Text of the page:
United Nations Secretary-General Ban Ki-moon today called for a clean energy transformation to help put the world on a more sustainable path, stressing that this will require innovation, investment and collaboration by all partners.
“Achieving a clean energy transformation will need the combined efforts of governments, multilateral investment banks, private finance, civil society, the knowledge community and the private sector,” Mr. Ban said in a keynote address at the Third Global Green Growth Forum in Copenhagen. “We are partners on a path to sustainability… But we have no time to waste.”
He noted that the way energy is produced and used is “the dominant cause” of climate change. “The impact on our global economy is increasingly clear. We count the cost in human lives and economic loss,” he stated. “But, we are forging solutions together all over the world.”
In September 2011, the Secretary-General launched the Sustainable Energy for All initiative, which aims to achieve three inter-linked global targets by 2030: universal access to modern energy services; the doubling of energy efficiency; and the doubling of the share of renewable energy in the world’s energy mix.
“Each of these objectives serves a common end: clean, low-carbon growth. This is critical for sustainable development,” said Mr. Ban.
He highlighted the fact that the world is fast approaching a triple deadline. The target date for achieving the global anti-poverty targets known as the Millennium Development Goals (MDGs) falls at end of 2015. World leaders have also agreed on 2015 as the year for establishing a new sustainable development framework and reaching an agreement on climate change.
“2015 thus represents an historic opportunity to set the world on a sustainable path,” Mr. Ban stated. “To do that we must eradicate extreme poverty and hold global temperature rise below 2 degrees Celsius above pre-industrial levels.
“These objectives are mutually reinforcing and interdependent. Achieving them will require significant global momentum – beginning with a concerted push to accelerate progress towards the MDGs.
“On that foundation we must agree an inclusive post-2015 development framework with poverty reduction at its core and sustainable development as its guide. And to support these efforts, we must increase action and ambition on climate change.”
To that end, Mr. Ban has proposed convening a Climate Summit next September to bring together government, business, finance and civil society leaders from around the world to mobilize political will for the climate negotiations, deliver concrete new commitments and spark “a race to the top” in climate action.
He asked leaders to bring solutions and initiatives with targets, deliverables and investment plans. He also urged them to raise their level of ambition by scaling up the investments and financial flows necessary for making the transformation to a low-carbon economy.
“We need large amounts of capital for the rapid development of low-carbon infrastructure,” he stated. “We are seeing progress – but not fast enough; and not at sufficient scale.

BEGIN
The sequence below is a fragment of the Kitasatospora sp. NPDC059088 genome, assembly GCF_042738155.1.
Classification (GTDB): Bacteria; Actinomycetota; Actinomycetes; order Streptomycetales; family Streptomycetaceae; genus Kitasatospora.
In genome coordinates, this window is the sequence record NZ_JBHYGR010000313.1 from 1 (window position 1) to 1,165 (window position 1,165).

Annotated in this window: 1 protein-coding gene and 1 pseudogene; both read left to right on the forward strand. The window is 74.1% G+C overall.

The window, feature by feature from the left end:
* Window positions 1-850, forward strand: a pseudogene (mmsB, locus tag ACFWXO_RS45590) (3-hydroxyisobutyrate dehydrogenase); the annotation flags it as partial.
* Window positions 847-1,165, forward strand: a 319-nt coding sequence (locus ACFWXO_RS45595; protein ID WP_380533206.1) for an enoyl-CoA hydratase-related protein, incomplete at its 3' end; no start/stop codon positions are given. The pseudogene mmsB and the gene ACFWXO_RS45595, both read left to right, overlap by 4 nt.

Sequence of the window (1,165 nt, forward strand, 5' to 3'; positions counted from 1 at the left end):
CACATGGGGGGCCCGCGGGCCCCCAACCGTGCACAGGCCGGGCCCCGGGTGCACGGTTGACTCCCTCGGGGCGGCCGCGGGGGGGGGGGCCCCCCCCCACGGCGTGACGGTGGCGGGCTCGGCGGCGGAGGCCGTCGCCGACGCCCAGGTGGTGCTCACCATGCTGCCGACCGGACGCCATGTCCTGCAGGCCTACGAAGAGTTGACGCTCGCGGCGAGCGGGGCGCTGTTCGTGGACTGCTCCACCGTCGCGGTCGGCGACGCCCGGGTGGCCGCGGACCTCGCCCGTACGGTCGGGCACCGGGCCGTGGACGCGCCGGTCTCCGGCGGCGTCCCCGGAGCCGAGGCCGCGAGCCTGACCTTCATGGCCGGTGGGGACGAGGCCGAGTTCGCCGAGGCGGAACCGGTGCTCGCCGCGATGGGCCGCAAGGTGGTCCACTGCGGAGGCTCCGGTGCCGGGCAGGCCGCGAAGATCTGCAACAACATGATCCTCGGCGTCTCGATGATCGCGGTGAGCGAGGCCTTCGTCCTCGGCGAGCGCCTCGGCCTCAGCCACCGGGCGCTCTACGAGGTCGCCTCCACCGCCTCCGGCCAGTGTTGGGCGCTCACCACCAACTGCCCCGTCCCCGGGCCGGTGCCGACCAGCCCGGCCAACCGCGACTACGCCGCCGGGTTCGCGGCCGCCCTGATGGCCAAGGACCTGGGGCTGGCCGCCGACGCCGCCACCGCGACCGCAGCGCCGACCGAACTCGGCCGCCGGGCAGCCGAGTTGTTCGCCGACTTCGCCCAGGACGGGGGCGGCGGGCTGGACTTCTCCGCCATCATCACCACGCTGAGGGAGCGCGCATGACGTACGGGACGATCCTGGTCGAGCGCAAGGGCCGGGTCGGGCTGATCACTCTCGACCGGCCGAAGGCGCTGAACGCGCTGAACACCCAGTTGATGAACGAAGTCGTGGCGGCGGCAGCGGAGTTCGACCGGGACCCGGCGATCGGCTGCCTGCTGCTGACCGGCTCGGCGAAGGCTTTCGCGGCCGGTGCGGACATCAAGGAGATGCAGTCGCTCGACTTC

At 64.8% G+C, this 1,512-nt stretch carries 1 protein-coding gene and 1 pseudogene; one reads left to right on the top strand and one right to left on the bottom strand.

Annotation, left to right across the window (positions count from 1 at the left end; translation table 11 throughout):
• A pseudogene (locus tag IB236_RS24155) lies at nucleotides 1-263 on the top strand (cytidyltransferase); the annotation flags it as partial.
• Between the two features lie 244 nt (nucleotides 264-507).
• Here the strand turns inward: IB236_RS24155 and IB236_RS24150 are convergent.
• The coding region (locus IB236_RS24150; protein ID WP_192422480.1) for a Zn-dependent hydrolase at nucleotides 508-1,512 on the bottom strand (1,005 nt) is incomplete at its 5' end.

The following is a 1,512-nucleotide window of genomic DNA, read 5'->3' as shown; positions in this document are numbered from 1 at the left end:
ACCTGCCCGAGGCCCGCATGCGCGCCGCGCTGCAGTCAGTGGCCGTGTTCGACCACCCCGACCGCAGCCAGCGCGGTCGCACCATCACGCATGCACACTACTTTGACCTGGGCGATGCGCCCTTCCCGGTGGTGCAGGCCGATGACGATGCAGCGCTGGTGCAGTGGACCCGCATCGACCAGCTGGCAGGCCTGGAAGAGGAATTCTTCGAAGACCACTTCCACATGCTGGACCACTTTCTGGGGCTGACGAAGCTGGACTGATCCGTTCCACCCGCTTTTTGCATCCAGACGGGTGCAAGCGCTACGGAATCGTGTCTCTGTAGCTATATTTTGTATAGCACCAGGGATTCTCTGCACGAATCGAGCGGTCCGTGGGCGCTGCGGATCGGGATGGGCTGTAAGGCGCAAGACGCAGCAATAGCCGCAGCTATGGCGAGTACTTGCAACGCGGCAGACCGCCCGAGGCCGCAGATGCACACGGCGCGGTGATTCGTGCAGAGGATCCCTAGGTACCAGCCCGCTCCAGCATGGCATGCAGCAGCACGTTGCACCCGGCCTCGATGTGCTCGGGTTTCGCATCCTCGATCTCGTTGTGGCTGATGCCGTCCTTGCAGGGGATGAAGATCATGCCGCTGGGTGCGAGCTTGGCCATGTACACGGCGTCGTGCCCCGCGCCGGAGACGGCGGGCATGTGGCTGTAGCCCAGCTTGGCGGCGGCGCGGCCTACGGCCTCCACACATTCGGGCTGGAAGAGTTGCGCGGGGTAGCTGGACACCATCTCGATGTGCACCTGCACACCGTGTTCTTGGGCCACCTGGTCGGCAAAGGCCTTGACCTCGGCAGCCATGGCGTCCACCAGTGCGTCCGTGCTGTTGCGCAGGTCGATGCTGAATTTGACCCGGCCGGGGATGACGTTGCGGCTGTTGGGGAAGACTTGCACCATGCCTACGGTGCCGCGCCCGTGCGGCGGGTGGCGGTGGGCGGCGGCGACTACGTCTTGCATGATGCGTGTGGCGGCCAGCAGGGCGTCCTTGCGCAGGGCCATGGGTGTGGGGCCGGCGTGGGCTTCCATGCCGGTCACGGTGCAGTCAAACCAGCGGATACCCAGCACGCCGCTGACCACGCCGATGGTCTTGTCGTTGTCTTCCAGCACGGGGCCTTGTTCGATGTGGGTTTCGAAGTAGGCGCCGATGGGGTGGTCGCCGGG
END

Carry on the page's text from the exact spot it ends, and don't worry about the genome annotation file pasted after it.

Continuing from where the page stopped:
“Climate change is the single greatest threat to sustainable development. Yet, too often, one important fact gets lost amid the fear: addressing climate change is one of our greatest opportunities,” he noted.
“With enlightened action, we can create jobs, improve public health, protect the environment and spur sustainable green growth. In the coming year we should all do our utmost to unlock the barriers to climate finance that exist across the global economy.”
The Secretary-General said he is personally engaged in trying to move the financial actors, regularly meeting with financial actors and investors. Today he attended a meeting with pension fund executives, at which he asked them to help in unlocking new opportunities for capital investment in climate and development.
He also noted, in the meeting, his intention to include pension fund leaders in the Climate Summit, and discussed the possibilities for using the event as a unique opportunity to leverage unprecedented financial, political and organizational capital.
“I will continue to engage and challenge pension funds, insurance companies and sovereign wealth funds to look beyond the fossil-related segments of the global economy. Less than 1 per cent of pension fund assets are currently invested in sustainable infrastructure projects,” Mr. Ban told the forum.
“Our hope is that greater investment can move towards low-carbon assets, for the good of the world and the long-term financial health of investors. At the same time, development and commercial banks can and should unlock capital to enable low-carbon investments. And regulators can break barriers to facilitating these flows.
“There are enormous untapped investment opportunities in developing countries. All financial actors have to work together to create the mechanisms for making these investments possible. Companies and countries have to make sure that bankable projects are ready, when the money is available.
“With focus, resolve and ambition, we can lower the global thermostat and raise the level of economic opportunity for all – from the poorest households to the largest enterprises.”